First Day Seating

It is extremely important that your students have assigned seating on the first day of school. It helps students to feel at ease because they are not left worrying about where they should sit or whether or not anyone will want to sit near them, and it sets the precedent that you are in charge of your classroom. It is easy to let structure go as the year goes on, but it is nearly impossible to put it into place if it has not been there before.

Now, to make it a little easier on yourself and a little more fun for your students, you can try using my method, that doesn’t require me to create seating charts until the students have stopped shifting between courses and my roster is set…you know…second quarter haha!!

I use cards of assorted colors with different fanciful creatures on them to “assign” seats to students on the first day of school. I print two sets of cards: one that I hand out at the door, and one that can be taped to desks. Students are handed a card at the door, and they must sit at the seat that has the identical card taped to it. (For example, if they are handed a pink unicorn, they must sit at the seat with the pink unicorn taped to the desk.)

Since there are only six different creatures, I print them on six different colored pieces of paper so that I have 36 unique cards (enough for all of my students–if I’m lucky!). When I print the sets, I print two of each color so that I have one for the teacher set and one for the desk set. For 36 students, that means making 12 copies of the Character cards for seating (2 copies of each of six colors). The cards are a free download in Spanish and French (thanks to Lisa Brown for translating!), and they are available as pretty PDFs and slightly-messy-but-editable Word and Pages files.  I chose these characters because they are all cognates (except fantasma…I couldn’t think of another fanciful creature that is a cognate–boo!), and they are fun for the students. DOWNLOAD THEM HERE!

After the first day, you can use these cards to form groups for any activity. You can use just one of the sets and ask students to get into color groups or creature groups, or you can use half of each of the sets and ask students to find the other person with their exact match. I laminate my set of cards so that I can re-use it each year and throughout the year.

34 thoughts on “First Day Seating

  1. Maestra Tere says:

    Hello and thank you for this! I am using your idea with two sets of laminated Loteria cards. I am looking forward to the new school year and have a suitcase full of new ideas from the TPRS community posts. 🙂

  2. Tania says:

    Ciao Martina,
    I love this great idea. can you share the card’s template because I have to change language? Thanks for sharing great ideas 🙂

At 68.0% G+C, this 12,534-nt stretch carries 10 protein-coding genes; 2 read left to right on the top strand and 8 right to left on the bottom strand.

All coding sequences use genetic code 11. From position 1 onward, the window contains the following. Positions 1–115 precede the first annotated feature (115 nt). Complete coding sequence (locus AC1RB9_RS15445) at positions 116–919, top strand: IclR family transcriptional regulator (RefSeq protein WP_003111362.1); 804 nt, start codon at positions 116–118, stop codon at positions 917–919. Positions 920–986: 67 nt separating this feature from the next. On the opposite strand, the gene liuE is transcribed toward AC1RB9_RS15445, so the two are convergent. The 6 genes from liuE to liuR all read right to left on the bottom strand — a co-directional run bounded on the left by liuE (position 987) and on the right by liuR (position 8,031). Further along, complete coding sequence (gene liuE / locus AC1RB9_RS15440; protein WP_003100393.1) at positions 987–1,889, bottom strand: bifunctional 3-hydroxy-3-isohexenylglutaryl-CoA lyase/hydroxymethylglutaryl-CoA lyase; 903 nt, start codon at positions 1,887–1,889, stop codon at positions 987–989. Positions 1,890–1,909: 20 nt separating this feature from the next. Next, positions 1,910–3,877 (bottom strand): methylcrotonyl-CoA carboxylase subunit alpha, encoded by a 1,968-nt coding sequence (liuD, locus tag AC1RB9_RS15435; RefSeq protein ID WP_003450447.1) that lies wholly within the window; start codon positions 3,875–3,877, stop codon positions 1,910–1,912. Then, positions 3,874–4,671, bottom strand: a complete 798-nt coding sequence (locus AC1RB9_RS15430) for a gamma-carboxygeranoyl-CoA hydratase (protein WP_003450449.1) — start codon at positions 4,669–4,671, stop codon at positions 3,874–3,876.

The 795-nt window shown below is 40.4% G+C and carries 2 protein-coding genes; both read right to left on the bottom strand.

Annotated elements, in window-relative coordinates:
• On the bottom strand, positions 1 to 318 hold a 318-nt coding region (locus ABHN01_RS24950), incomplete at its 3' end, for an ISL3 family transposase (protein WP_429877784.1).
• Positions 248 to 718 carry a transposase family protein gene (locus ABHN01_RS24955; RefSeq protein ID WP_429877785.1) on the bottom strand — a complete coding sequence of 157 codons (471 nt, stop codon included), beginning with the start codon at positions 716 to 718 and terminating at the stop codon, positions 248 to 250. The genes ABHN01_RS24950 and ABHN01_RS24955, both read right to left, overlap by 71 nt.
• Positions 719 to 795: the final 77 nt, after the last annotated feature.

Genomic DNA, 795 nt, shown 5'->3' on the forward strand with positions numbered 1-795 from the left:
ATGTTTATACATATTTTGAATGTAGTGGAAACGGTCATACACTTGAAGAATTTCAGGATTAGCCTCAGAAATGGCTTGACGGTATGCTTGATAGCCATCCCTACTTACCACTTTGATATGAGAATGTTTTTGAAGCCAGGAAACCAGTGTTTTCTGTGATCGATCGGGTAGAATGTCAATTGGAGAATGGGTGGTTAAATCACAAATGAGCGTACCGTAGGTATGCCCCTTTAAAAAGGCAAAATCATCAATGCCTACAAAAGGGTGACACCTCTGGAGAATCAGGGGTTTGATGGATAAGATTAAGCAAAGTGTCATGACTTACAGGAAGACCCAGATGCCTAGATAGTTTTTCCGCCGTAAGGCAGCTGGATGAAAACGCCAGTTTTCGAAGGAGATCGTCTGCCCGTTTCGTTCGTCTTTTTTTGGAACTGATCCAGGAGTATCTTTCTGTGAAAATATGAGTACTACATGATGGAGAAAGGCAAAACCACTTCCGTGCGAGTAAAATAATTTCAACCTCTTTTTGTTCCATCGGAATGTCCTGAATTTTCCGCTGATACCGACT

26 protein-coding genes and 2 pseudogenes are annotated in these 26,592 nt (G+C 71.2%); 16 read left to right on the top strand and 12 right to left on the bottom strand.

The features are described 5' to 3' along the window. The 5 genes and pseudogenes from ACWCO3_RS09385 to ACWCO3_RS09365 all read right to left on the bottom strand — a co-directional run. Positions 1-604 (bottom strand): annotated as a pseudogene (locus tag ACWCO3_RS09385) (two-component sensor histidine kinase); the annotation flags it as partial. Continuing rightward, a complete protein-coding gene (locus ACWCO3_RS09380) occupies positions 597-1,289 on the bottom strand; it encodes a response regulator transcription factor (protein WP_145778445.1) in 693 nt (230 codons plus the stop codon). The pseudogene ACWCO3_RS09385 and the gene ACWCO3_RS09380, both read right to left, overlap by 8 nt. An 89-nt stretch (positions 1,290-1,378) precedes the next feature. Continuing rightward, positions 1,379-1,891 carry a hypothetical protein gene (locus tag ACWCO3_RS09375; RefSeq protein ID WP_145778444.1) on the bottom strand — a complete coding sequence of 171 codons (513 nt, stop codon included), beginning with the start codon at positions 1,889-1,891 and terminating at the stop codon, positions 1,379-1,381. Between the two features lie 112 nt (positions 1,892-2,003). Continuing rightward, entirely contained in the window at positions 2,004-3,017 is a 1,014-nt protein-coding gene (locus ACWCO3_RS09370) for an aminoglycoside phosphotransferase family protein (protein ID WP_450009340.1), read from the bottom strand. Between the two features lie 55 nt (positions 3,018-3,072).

3. mpeto says:

    Cool! When I first looked at the cards I thought to myself, “cool, but I wonder if my high school age students would feel insulted by something so clearly designed for younger kids”. Then I remembered how last year, after one of our class stories included a princess, no less than five sophmore girls separately came up to me after class and indicated that they were secretly hoping to be chosen as the actress to play the princess. Yes, I’m going to use this even with my AP class.

  4. Kathryn Zetts says:

    Sounds good, thank you for the idea! Just so I am clear–do you collect the cards from the students at the end of class so that you can hand them a (possibly) different card the next day, or do you make your seat chart using however things arrange themselves on the first day? Merci!

  5. Sara says:

    This may be a silly question, but do you give them the English word at the door and then they have to go find the Spanish word on the desk? Or do you do Spanish/Spanish? Thanks for a great idea!

    • Martina Bex says:

      Spanish/Spanish. All of the cards are cognates (even though most wouldn’t recognize ‘fantasma’ as such), and they all contain pictures, so kids can understand.

      • Maureen Cranley says:

        Love the idea! Thank you, Martina! A few more cognates that come to mind are: el elfo-elf, el gigante- giant, el ogro- ogre, and as Ada C. commented on your blog: el vampiro- vampire, el gnomo- gnome, el cíclope-cyclop, and la momia- mummy.

    • Sara Nuckolls says:

      I haven’t done this yet but was thinking to give them the Spanish card and put the blank one on the desks. This would also be beneficial if you teach more than one language.

  6. Kirsten Brors says:

    HI! Just joined. I like the idea, but is there something else besides cognates on can use? I teach Chinese and virtually NOTHING sounds like English. I could use numbers but that is a bit boring. I also thought of colours as something the students already know but again, not all that interesting.

    I am jumping in the deep end as this is the last of four terms for the year and my class is a year ten class with almost 3 years of language study (traditional method up until now).

    • Ryan says:

      If I were taking a Chinese class, I would probably want my teacher to use nouns that would help me in the classroom and on the street (car, money, teacher, pen, etc).

      I also think that the literacy part of it would be super helpful. I feel like there would be so many characters to learn, and getting familiar with a few high-utility words would be useful!

Leave a Reply